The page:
The physician is a healer. The ends of medicine are health, cure and care. When a cure is not attainable and health cannot be restored, the physician must care for his patient. It is the physician’s moral obligation. Modern medicine has the tools to relieve the pain and suffering at the end of life. There are many centers in our country that offer perinatal hospice services which provide assistance and resources at the home or at the hospice center. These centers offer resources to the parent and the caregiver.16 The medical professional ought to use his or her skills to care for the ill patient with love and compassion, treating physical and emotional pain always with respect, preserving the person’s dignity. Taking the suffering person’s life is not the solution to the pain and suffering that are part of the dying process.
The taking of innocent life is never a moral act. Neonatal euthanasia is not ethically permissible.
Primary author: Felipe E. Vizcarrondo MD, MA, FCP
A PDF copy of this statement is available here, Neonatal Euthanasia: The Groningen Protocol
Additional Resource/further reading:
The transition from the paternalistic paradigm of the Hippocratic
tradition to the present model of shared decision making has altered the patient–
doctor relationship. This change has engendered conflicts between patients
and physicians, especially in pediatric medicine, where the patients are dependent on their parents because of their inability to consent to an intervention
independently. Navigating this complex relationship can become particularly
fraught when medical futility is invoked. This situation is complicated further
by the divergent approaches to shared decision making among physicians and
the ethical perspectives these positions reflect
The American College of Pediatricians is a national association of licensed physicians and healthcare professionals who specialize in the care of infants, children, and adolescents. The mission of the College is to enable all children to reach their optimal physical and emotional health and well-being.
1. Porter, R., editor, The Cambridge Illustrated History of Medicine, The Press Syndicate of the University of Cambridge, Cambridge, UK, 2006, pp. 58-59.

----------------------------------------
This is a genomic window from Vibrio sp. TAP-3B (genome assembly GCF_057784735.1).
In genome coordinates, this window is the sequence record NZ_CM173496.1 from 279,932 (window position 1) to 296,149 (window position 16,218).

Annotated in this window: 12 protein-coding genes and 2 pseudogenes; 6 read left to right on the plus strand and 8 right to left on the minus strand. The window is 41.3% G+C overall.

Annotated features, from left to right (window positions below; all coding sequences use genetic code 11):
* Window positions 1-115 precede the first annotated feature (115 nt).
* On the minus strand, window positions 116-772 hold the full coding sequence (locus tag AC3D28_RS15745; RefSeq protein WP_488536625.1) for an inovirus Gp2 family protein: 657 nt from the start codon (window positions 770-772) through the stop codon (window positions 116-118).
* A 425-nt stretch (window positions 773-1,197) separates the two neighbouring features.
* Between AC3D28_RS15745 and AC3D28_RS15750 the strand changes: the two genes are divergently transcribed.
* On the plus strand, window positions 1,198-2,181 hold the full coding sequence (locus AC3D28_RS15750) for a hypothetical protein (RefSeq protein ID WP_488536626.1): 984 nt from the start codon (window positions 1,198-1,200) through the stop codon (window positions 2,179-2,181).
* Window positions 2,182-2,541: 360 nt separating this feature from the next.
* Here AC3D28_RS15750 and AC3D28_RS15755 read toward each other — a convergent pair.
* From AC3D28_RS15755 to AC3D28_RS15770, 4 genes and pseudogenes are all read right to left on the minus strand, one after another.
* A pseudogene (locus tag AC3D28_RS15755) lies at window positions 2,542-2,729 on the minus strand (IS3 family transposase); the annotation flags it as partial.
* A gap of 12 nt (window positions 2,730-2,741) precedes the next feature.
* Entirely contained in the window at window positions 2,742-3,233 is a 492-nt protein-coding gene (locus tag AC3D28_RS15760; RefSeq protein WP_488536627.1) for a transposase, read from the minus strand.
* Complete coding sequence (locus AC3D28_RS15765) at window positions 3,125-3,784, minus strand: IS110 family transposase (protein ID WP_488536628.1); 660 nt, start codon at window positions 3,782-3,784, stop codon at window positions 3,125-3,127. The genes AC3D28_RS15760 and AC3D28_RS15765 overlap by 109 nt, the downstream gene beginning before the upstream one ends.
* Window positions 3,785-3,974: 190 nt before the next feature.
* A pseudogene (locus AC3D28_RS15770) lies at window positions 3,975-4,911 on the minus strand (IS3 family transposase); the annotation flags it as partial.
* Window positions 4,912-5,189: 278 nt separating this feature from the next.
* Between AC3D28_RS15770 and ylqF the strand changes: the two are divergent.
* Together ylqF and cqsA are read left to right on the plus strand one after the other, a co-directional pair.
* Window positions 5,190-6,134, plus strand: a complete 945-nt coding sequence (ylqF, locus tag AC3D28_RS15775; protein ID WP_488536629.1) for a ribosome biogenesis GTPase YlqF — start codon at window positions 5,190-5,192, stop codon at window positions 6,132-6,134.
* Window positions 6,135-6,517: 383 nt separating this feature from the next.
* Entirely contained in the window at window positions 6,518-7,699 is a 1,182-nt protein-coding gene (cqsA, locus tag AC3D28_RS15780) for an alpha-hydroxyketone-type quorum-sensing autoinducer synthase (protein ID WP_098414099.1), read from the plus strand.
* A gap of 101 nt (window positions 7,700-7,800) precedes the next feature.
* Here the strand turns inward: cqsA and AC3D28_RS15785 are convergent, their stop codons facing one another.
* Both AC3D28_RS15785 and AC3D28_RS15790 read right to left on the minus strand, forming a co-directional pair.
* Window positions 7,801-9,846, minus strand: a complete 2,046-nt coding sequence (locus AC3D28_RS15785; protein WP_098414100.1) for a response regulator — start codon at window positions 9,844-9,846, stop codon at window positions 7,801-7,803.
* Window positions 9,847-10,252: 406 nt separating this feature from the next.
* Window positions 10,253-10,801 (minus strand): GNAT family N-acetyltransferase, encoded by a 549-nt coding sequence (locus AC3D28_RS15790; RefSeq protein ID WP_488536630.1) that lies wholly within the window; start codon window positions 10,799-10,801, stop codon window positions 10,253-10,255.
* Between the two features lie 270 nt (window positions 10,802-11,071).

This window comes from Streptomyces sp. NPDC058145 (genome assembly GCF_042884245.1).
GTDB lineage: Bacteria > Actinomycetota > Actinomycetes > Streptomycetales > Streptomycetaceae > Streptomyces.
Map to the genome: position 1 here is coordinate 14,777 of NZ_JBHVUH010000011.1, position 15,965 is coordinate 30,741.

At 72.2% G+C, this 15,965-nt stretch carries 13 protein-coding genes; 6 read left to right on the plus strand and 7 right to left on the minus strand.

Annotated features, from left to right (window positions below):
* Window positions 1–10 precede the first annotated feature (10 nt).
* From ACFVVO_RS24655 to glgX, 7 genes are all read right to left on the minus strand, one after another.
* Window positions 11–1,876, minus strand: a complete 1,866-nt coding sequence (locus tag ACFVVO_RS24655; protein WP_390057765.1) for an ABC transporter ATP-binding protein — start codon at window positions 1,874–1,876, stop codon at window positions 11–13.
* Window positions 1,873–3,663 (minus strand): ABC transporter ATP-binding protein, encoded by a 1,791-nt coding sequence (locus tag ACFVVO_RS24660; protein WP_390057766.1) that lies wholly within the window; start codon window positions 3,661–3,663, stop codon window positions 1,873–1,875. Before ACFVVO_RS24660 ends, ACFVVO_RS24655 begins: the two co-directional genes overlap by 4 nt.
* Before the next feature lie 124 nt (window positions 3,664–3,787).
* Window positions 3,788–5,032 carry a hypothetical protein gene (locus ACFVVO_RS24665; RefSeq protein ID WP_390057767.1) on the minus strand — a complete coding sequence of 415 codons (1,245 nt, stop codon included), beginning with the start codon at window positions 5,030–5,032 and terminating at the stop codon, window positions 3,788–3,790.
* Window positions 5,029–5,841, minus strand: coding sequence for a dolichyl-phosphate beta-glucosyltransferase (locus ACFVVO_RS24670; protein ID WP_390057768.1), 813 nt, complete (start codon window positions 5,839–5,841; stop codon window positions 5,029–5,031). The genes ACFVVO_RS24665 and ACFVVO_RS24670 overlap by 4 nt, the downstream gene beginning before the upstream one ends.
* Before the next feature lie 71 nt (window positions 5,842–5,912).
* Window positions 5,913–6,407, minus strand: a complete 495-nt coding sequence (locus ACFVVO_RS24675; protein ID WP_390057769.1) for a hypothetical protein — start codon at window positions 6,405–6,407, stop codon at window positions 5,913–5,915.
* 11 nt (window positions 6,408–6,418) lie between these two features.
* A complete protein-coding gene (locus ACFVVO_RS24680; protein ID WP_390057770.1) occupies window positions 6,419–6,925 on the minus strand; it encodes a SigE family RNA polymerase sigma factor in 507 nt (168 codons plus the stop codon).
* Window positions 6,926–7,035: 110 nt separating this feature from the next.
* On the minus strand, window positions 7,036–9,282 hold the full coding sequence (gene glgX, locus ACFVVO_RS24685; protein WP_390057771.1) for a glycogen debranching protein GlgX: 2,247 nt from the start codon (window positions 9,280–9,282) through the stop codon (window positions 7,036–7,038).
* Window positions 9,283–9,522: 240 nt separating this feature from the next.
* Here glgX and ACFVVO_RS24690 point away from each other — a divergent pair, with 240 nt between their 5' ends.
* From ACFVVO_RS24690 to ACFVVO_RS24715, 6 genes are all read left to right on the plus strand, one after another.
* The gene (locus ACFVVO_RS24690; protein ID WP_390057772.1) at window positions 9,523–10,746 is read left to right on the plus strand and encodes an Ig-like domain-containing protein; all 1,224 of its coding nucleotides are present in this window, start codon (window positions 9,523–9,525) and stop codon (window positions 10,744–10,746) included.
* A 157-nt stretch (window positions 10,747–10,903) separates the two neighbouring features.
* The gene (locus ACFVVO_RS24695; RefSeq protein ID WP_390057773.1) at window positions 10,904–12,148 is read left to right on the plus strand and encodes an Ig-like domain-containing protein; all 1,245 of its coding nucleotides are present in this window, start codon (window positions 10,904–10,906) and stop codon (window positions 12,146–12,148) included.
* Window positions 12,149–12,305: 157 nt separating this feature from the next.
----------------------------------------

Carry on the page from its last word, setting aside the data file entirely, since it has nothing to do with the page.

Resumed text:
2. Cameron, Nigel M. deS., The New Medicine, The Bioethics Press, LLC, Chicago and London, 2001, p. 56.
3. Gordijn, B., Janssens, R., Euthanasia and Palliative Care in the Netherlands: An Analysis of the Latest Developments, Health Care Analysis, Vol. 12, No. 3, Sep 2004.
4. Background about Euthanasia in the Netherlands, Patients Rights Council, www.patientsrightscouncil.org/site/holland-background 2013 Accessed Nov 2013.
5. Van der Heide, A., Van der Maas, P.J., Van der Wal, G., De Graaff, C.L.M., Kester, J.G.C., Kollee, L.A.A., De Leeuw, R., Holl, R.A., Van der Heide, A., Onwuteaka-Philipsen, B.D., Keij-Deerenberg, I.M., Van der Maas, P.J., Van der Wal, G., Medical end-of-life decisions made for neonates and infants in the Netherlands, The Lancet, Vol. 350, pp. 251-255, July 26, 1997.
6. Vrakking, A., Van der Heide, A., Onwuteaka-Philipsen, B.D., Keij-Deerenberg, I.M., Van der Maas, P.J., Van der Wal, G., Medical end-of-life decisions made for neonates and infants in the Netherlands, 1995-2001, The Lancet, Vol. 365, pp.1329-1331, April 9, 2005.
7. Verhagen, E., Sauer, P., The Groningen Protocol-Euthanasia in Severely Ill Newborns, NEJM, 352;10, pp. 959-962, March 19, 2005.
8. Verhagen, A.A.E., Dorscheidt, J.H.H.M., Engels, B., Hubben, J.H., Sauer, P.J., End of Life Decisions in Dutch Neonatal Intensive Care Units, Arch Pediatr Adolesc Med, Vol. 163, No. 10, pp. 895-901, Oct 2009.
9. Carter, B., An Answer to Groningen: No, We are not ready for Neonatal Euthanasia, Newsletter, Section on Bioethics, American Academy of Pediatrics, Spring 2013, pp. 10-12.
10. Kodish, E., Paediatric ethics: a repudiation of the Groningen protocol, The Lancet, Vol. 371, March 15, 2008, pp.892-893.
11. Jotkowitz, A., Glick, S., The Groningen protocol: another perspective, J Med Ethics, 2006; 32: pp. 157-158.
12. Verhagen, E., Is Neonatal Euthanasia Ever Morally Defensible?, Newsletter, Section on Bioethics, American Academy of Pediatrics, Spring 2013, pp. 8-9.
13. Scott, C., Baby Doe at Twenty Five, Georgia State University Law Review, Vol. 25: Iss. 4, Article 11, 2008.
14. Weiner, J., Sharma, J, Lantos, J, Kilbride, H, How Infants Die in the Neonatal Intensive Care Unit, Arch Pediatr Adolesc Med, Vol. 165, (no. 7), July 2011.
15. Persad, G., Wertheimer, A., Emanuel, E.J., Principles for allocation of scarce medical interventions, The Lancet, Vol. 373, pp. 423-431, 2009,
16. Perinatal Hospice and Palliative Care: A Gift of Time, Perinatal Hospice.org. 2013. Accessed Nov 2013.